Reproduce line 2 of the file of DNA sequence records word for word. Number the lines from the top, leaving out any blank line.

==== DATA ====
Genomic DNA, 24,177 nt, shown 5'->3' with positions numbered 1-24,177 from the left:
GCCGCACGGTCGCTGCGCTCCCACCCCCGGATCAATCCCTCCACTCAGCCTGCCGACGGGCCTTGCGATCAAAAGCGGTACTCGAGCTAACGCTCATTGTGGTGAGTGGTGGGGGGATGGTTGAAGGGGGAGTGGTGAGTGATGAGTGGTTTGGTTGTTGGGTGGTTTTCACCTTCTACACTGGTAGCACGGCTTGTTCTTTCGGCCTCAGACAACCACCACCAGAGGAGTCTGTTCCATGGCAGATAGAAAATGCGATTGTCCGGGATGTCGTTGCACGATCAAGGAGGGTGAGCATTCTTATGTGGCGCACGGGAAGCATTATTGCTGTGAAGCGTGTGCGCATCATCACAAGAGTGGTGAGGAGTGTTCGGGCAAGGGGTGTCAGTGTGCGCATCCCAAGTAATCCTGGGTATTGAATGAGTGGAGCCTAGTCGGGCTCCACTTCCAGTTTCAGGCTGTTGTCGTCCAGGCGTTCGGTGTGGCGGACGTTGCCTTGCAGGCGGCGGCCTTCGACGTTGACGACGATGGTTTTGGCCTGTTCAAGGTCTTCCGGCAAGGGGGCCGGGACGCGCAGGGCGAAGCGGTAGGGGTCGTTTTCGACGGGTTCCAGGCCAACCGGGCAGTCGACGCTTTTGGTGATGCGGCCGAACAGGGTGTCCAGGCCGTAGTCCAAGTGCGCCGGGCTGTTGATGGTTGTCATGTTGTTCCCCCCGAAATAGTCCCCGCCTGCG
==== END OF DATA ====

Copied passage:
GCCGCACGGTCGCTGCGCTCCCACCCCCGGATCAATCCCTCCACTCAGCCTGCCGACGGGCCTTGCGATCAAAAGCGGTACTCGAGCTAACGCTCATTGTGGTGAGTGGTGGGGGGATGGTTGAAGGGGGAGTGGTGAGTGATGAGTGGTTTGGTTGTTGGGTGGTTTTCACCTTCTACACTGGTAGCACGGCTTGTTCTTTCGGCCTCAGACAACCACCACCAGAGGAGTCTGTTCCATGGCAGATAGAAAATGCGATTGTCCGGGATGTCGTTGCACGATCAAGGAGGGTGAGCATTCTTATGTGGCGCACGGGAAGCATTATTGCTGTGAAGCGTGTGCGCATCATCACAAGAGTGGTGAGGAGTGTTCGGGCAAGGGGTGTCAGTGTGCGCATCCCAAGTAATCCTGGGTATTGAATGAGTGGAGCCTAGTCGGGCTCCACTTCCAGTTTCAGGCTGTTGTCGTCCAGGCGTTCGGTGTGGCGGACGTTGCCTTGCAGGCGGCGGCCTTCGACGTTGACGACGATGGTTTTGGCCTGTTCAAGGTCTTCCGGCAAGGGGGCCGGGACGCGCAGGGCGAAGCGGTAGGGGTCGTTTTCGACGGGTTCCAGGCCAACCGGGCAGTCGACGCTTTTGGTGATGCGGCCGAACAGGGTGTCCAGGCCGTAGTCCAAGTGCGCCGGGCTGTTGATGGTTGTCATGTTGTTCCCCCCGAAATAGTCCCCGCCTGCG